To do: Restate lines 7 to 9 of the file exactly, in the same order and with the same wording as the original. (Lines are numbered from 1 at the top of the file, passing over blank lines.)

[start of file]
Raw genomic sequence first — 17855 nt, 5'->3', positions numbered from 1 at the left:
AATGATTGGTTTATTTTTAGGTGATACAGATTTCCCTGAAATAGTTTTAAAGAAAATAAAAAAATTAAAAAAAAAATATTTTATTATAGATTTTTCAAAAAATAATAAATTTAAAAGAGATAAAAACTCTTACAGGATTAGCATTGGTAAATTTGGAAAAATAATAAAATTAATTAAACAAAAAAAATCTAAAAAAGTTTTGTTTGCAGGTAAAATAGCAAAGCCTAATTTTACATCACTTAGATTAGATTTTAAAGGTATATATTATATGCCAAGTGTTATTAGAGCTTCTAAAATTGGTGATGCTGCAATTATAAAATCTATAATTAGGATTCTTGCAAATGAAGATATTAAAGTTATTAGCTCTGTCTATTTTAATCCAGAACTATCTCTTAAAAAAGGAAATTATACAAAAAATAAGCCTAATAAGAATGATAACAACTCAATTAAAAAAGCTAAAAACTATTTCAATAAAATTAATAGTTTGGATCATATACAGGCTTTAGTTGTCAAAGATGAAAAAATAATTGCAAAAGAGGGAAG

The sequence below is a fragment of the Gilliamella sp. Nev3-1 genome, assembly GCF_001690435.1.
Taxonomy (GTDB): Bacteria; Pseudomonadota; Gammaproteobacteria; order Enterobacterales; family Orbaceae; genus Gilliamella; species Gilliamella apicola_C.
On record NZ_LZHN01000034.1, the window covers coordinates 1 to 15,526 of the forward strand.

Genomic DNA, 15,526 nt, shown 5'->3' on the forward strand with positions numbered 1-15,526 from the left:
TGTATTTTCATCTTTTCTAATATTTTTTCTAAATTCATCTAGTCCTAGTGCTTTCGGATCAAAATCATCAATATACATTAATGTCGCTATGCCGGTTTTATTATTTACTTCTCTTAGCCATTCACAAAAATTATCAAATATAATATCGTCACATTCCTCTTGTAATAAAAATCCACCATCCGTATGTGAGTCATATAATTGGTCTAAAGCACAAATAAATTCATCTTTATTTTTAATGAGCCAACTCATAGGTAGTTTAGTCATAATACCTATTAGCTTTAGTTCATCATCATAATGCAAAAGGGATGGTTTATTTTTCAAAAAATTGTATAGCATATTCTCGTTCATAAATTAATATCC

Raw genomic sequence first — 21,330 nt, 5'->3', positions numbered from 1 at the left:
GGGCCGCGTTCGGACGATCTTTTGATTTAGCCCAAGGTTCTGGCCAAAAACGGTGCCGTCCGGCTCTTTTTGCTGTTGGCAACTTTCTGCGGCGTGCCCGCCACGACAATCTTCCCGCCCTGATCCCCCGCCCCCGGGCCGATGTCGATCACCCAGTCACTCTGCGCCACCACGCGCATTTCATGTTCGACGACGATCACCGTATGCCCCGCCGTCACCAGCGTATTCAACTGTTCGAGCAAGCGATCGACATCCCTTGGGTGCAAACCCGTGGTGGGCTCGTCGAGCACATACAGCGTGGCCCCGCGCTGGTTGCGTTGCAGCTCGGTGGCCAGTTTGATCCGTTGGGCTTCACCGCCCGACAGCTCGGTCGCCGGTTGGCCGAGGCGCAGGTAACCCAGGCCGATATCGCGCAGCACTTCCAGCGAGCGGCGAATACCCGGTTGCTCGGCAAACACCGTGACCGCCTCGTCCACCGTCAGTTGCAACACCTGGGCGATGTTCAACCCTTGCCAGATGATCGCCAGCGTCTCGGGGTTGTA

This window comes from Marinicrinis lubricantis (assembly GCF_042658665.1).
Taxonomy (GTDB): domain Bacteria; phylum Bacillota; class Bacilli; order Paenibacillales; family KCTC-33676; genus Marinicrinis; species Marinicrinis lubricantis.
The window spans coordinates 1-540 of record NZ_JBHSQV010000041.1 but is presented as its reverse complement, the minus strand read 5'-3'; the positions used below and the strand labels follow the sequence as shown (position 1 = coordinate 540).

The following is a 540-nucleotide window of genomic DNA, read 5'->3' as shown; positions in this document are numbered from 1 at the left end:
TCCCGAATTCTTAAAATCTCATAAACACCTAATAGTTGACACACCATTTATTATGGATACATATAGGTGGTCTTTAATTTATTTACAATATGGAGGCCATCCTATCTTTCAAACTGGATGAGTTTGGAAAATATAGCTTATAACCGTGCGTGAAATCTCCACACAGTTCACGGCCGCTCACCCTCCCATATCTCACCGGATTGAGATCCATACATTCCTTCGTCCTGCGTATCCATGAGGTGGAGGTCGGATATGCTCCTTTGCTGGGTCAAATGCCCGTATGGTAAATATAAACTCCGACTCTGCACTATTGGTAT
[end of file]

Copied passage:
TGTATTTTCATCTTTTCTAATATTTTTTCTAAATTCATCTAGTCCTAGTGCTTTCGGATCAAAATCATCAATATACATTAATGTCGCTATGCCGGTTTTATTATTTACTTCTCTTAGCCATTCACAAAAATTATCAAATATAATATCGTCACATTCCTCTTGTAATAAAAATCCACCATCCGTATGTGAGTCATATAATTGGTCTAAAGCACAAATAAATTCATCTTTATTTTTAATGAGCCAACTCATAGGTAGTTTAGTCATAATACCTATTAGCTTTAGTTCATCATCATAATGCAAAAGGGATGGTTTATTTTTCAAAAAATTGTATAGCATATTCTCGTTCATAAATTAATATCC

Raw genomic sequence first — 21,330 nt, 5'->3', positions numbered from 1 at the left:
GGGCCGCGTTCGGACGATCTTTTGATTTAGCCCAAGGTTCTGGCCAAAAACGGTGCCGTCCGGCTCTTTTTGCTGTTGGCAACTTTCTGCGGCGTGCCCGCCACGACAATCTTCCCGCCCTGATCCCCCGCCCCCGGGCCGATGTCGATCACCCAGTCACTCTGCGCCACCACGCGCATTTCATGTTCGACGACGATCACCGTATGCCCCGCCGTCACCAGCGTATTCAACTGTTCGAGCAAGCGATCGACATCCCTTGGGTGCAAACCCGTGGTGGGCTCGTCGAGCACATACAGCGTGGCCCCGCGCTGGTTGCGTTGCAGCTCGGTGGCCAGTTTGATCCGTTGGGCTTCACCGCCCGACAGCTCGGTCGCCGGTTGGCCGAGGCGCAGGTAACCCAGGCCGATATCGCGCAGCACTTCCAGCGAGCGGCGAATACCCGGTTGCTCGGCAAACACCGTGACCGCCTCGTCCACCGTCAGTTGCAACACCTGGGCGATGTTCAACCCTTGCCAGATGATCGCCAGCGTCTCGGGGTTGTA